I am one day late, but trying to catch up with the letter "N" for ABC Wednesday today. My thanks to Mrs. Nesbitt for starting that fine meme. Her initial idea has prodded me to explore some new words for almost every letter of the alphabet. Here are a few "N" words that I found at the unusual words that begin with N site:
1. nemophilist - one who loves the woods
2. neuston - minute organisms floating or swimming on the water's surface
3. numquid - inquisitive person (my favourite word this week) though I forgot to use it!
4. noetic - of, or associated with, or requiring the use of the mind.
5. narrowback - one who doesn't do manual labour
Bill and I have been trying some strategies we picked up at this site to solve Sudoku puzzles. I guess our goal is to sharpen our mind with "noetic" pursuits.Black Jack figures this focus on noesis is fine as long as she can continue her lifestyle as a narrowback and negotiate her way to a comfy spot on Bill's lap.
We rode our bikes to Stanley Park and then around Lost Lagoon on Tuesday. The racoon population is huge; I am nonplussed that people continue to feed them.
Nature's order is confused because of the feedings. Racoons were nocturnal but they now roam the lagoon's walking paths in daylight hours.
They would fare better if they were more nervous of humans.
An excellent documentary at this site shows that racoons now suffer the same ailments as humans (tooth decay, high blood pressure, mal-nourishment, etc) because of their fondness for junk food fed to them or left about by humans.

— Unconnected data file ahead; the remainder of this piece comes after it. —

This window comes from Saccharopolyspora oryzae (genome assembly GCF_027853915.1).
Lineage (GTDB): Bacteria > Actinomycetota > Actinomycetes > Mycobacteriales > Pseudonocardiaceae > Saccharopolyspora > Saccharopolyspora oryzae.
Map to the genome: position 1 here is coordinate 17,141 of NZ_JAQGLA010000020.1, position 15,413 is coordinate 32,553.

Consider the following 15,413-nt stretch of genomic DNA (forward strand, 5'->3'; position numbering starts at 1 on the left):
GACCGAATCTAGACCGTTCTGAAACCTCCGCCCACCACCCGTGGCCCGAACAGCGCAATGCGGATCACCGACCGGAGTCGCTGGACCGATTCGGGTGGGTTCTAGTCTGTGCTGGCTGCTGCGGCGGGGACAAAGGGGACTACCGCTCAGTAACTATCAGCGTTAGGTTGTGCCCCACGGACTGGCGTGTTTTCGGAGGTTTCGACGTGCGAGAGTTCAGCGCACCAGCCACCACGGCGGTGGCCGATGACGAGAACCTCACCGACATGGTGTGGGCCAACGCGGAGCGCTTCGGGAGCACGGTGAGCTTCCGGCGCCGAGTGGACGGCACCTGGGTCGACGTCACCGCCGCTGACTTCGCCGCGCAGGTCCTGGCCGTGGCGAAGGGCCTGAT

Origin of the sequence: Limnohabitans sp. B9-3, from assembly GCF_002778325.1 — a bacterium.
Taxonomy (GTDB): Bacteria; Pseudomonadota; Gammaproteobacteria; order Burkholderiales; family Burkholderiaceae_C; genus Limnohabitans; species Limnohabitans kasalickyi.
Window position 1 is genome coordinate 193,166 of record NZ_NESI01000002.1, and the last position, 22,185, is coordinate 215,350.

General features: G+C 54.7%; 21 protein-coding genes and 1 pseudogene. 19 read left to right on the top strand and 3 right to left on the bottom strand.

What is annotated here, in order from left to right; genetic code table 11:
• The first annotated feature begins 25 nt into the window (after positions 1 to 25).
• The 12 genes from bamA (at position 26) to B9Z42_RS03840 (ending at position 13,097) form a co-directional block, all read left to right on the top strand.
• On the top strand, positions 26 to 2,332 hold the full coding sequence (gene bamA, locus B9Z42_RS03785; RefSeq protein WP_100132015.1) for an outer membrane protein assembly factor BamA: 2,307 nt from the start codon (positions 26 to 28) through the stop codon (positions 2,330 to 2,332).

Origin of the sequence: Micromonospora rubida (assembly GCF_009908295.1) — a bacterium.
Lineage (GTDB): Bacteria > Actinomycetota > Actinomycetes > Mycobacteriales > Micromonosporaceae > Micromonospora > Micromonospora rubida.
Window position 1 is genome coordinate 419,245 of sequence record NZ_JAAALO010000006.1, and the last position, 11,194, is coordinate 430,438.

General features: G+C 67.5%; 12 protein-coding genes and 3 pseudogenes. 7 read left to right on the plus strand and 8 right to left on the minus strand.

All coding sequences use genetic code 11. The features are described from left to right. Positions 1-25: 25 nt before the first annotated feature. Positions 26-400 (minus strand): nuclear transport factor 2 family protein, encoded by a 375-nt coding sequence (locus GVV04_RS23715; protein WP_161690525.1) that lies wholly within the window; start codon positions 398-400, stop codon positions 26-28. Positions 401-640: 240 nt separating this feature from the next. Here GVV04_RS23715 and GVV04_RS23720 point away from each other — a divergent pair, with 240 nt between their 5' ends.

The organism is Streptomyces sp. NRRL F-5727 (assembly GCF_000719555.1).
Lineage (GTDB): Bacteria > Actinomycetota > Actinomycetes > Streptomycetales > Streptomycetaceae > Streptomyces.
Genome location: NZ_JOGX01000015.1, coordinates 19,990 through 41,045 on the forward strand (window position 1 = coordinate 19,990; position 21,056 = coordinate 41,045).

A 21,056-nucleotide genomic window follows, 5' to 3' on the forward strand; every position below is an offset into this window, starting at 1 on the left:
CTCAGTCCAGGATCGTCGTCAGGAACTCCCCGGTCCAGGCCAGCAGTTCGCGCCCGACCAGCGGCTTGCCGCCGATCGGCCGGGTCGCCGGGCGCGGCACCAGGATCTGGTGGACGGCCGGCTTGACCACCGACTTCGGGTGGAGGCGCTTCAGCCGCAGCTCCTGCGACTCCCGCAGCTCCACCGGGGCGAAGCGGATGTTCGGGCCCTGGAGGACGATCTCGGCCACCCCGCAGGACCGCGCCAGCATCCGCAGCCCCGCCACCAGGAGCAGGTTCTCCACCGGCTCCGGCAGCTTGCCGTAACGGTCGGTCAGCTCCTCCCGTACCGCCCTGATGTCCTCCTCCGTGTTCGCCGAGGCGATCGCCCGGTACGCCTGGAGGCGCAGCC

I was so occupied with the racoons I almost forgot to notice this lovely wood duck female.
Discovering these sea otters lying about on a wharf was great fun. At first, one might be tempted to think that they, like Black Jack, are narrowbacks.
However, I soon realized that they were never still for more than a nanosecond.
They were constantly grooming themselves and each other and even their rolling about had the side benefit of helping them shed fur and mark their territory in the neighbourhood.
They seemed to be nibbling at each other quite aggressively and I wondered if..
there were small parasitic organisms on their bodies that they were consuming. I noted that they turned onto their fronts or backs after one side had been thoroughly groomed and that encouraged me to do a little research. I still don't have the answer to my question, but an article titled The Food of Porpita and Niche Separation in three Neuston Coelenterates gave me more than enough noesis for the day.
Discovering the otters was a nifty stroke of luck.
Like racoons, river otters seem to have feet almost as nimble as human hands.
Black Jack was very aware of the otters' presence though she remained in her bicycle basket. She whined softly and nagged at us to let her free, as she always does in the presence of critter mammals (not so much birds).